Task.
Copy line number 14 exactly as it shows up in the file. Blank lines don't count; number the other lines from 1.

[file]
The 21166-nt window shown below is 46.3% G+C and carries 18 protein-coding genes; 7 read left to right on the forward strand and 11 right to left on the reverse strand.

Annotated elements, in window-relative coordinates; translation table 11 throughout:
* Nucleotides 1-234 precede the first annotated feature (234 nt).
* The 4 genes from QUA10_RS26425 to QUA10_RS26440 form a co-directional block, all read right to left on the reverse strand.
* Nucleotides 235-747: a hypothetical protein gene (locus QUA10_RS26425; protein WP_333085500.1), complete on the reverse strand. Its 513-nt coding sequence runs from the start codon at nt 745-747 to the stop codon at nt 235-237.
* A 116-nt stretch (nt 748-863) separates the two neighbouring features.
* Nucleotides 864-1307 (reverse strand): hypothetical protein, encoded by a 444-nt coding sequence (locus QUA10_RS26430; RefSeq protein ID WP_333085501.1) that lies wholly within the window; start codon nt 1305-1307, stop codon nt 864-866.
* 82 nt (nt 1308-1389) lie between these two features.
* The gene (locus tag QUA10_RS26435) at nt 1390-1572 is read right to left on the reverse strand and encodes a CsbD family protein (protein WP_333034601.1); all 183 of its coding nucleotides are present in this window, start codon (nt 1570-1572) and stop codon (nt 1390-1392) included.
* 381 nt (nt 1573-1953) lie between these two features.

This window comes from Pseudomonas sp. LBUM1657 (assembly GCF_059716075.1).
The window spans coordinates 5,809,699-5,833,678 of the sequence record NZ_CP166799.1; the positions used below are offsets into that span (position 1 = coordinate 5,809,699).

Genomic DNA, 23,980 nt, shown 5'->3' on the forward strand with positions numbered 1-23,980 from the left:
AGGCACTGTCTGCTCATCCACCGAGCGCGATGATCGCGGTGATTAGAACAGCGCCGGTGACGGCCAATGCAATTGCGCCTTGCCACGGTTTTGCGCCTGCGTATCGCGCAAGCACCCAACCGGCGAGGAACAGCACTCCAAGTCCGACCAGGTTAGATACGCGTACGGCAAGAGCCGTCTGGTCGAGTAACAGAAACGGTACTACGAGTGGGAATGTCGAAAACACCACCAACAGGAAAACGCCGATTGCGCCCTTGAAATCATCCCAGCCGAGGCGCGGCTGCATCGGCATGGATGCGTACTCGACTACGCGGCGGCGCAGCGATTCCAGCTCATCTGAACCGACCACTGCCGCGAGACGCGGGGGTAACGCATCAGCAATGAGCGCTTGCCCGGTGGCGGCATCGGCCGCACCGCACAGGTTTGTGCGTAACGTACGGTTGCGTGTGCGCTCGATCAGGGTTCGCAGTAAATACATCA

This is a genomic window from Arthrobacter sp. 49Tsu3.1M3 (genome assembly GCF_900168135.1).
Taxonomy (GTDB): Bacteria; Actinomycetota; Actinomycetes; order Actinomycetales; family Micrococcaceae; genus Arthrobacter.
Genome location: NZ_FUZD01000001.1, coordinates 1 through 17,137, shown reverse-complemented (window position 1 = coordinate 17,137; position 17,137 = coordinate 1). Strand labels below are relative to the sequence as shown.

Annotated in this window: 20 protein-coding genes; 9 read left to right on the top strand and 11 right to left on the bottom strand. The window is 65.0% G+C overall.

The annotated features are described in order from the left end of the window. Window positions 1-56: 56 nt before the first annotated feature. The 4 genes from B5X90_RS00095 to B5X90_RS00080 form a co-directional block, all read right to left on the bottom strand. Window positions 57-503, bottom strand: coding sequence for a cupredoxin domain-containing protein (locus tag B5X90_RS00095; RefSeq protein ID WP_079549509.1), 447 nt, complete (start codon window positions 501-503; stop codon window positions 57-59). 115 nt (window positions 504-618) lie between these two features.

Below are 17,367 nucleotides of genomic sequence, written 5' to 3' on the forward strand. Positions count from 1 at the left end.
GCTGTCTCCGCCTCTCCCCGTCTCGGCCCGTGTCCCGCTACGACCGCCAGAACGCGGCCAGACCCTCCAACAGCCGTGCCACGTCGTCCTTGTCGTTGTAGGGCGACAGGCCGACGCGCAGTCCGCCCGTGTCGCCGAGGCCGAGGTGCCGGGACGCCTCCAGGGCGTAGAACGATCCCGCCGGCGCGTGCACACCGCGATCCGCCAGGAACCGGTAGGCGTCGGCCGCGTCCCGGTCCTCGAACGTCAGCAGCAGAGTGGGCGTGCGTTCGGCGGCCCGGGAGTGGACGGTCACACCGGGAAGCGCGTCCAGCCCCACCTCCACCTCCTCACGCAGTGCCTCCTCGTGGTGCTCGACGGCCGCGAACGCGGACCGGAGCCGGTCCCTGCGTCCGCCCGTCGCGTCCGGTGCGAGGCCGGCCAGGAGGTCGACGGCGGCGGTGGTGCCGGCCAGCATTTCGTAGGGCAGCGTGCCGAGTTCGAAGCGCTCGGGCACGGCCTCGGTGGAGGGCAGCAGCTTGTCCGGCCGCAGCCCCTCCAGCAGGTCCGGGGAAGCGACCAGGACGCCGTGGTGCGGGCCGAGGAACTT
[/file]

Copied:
AGGCACTGTCTGCTCATCCACCGAGCGCGATGATCGCGGTGATTAGAACAGCGCCGGTGACGGCCAATGCAATTGCGCCTTGCCACGGTTTTGCGCCTGCGTATCGCGCAAGCACCCAACCGGCGAGGAACAGCACTCCAAGTCCGACCAGGTTAGATACGCGTACGGCAAGAGCCGTCTGGTCGAGTAACAGAAACGGTACTACGAGTGGGAATGTCGAAAACACCACCAACAGGAAAACGCCGATTGCGCCCTTGAAATCATCCCAGCCGAGGCGCGGCTGCATCGGCATGGATGCGTACTCGACTACGCGGCGGCGCAGCGATTCCAGCTCATCTGAACCGACCACTGCCGCGAGACGCGGGGGTAACGCATCAGCAATGAGCGCTTGCCCGGTGGCGGCATCGGCCGCACCGCACAGGTTTGTGCGTAACGTACGGTTGCGTGTGCGCTCGATCAGGGTTCGCAGTAAATACATCA